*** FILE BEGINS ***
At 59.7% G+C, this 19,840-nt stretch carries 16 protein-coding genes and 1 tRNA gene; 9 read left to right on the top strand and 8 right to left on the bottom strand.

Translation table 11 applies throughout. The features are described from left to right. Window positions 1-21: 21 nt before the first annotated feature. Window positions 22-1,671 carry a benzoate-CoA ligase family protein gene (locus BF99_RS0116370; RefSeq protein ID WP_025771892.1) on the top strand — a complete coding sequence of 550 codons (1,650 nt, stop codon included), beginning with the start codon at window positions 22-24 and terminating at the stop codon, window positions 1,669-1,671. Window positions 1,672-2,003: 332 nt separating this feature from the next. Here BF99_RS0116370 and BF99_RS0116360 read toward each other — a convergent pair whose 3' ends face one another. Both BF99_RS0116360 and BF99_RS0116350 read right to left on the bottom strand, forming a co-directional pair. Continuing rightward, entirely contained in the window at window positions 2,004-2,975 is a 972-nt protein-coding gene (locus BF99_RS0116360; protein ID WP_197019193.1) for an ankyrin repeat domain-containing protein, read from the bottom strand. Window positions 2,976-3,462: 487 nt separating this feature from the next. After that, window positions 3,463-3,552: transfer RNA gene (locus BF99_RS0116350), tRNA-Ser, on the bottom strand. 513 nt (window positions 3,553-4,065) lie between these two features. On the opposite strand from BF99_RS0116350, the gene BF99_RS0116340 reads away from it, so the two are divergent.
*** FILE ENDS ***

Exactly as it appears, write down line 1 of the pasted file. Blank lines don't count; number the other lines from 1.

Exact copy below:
At 59.7% G+C, this 19,840-nt stretch carries 16 protein-coding genes and 1 tRNA gene; 9 read left to right on the top strand and 8 right to left on the bottom strand.